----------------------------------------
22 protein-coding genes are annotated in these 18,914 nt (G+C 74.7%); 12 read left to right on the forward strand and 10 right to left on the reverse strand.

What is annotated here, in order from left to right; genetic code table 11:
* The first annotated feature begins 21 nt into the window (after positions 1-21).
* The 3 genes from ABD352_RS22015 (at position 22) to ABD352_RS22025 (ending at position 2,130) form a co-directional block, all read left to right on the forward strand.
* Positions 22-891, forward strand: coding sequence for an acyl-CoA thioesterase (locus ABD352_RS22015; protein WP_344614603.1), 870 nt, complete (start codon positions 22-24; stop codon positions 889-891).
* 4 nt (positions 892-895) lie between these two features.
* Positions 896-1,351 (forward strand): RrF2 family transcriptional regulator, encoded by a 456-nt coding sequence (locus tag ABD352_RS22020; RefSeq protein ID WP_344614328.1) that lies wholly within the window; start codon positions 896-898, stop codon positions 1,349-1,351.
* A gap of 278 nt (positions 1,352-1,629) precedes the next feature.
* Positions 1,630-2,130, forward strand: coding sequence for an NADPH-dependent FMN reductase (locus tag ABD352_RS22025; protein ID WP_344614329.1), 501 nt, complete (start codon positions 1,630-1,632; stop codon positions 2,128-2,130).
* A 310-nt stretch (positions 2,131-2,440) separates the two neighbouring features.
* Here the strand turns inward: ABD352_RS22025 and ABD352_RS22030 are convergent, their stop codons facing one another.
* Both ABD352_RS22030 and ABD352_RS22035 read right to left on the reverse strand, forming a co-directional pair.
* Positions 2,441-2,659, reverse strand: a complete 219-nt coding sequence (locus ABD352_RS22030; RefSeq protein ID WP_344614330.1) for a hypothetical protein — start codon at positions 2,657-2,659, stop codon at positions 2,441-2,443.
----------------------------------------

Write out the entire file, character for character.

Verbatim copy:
22 protein-coding genes are annotated in these 18,914 nt (G+C 74.7%); 12 read left to right on the forward strand and 10 right to left on the reverse strand.

What is annotated here, in order from left to right; genetic code table 11:
* The first annotated feature begins 21 nt into the window (after positions 1-21).
* The 3 genes from ABD352_RS22015 (at position 22) to ABD352_RS22025 (ending at position 2,130) form a co-directional block, all read left to right on the forward strand.
* Positions 22-891, forward strand: coding sequence for an acyl-CoA thioesterase (locus ABD352_RS22015; protein WP_344614603.1), 870 nt, complete (start codon positions 22-24; stop codon positions 889-891).
* 4 nt (positions 892-895) lie between these two features.
* Positions 896-1,351 (forward strand): RrF2 family transcriptional regulator, encoded by a 456-nt coding sequence (locus tag ABD352_RS22020; RefSeq protein ID WP_344614328.1) that lies wholly within the window; start codon positions 896-898, stop codon positions 1,349-1,351.
* A gap of 278 nt (positions 1,352-1,629) precedes the next feature.
* Positions 1,630-2,130, forward strand: coding sequence for an NADPH-dependent FMN reductase (locus tag ABD352_RS22025; protein ID WP_344614329.1), 501 nt, complete (start codon positions 1,630-1,632; stop codon positions 2,128-2,130).
* A 310-nt stretch (positions 2,131-2,440) separates the two neighbouring features.
* Here the strand turns inward: ABD352_RS22025 and ABD352_RS22030 are convergent, their stop codons facing one another.
* Both ABD352_RS22030 and ABD352_RS22035 read right to left on the reverse strand, forming a co-directional pair.
* Positions 2,441-2,659, reverse strand: a complete 219-nt coding sequence (locus ABD352_RS22030; RefSeq protein ID WP_344614330.1) for a hypothetical protein — start codon at positions 2,657-2,659, stop codon at positions 2,441-2,443.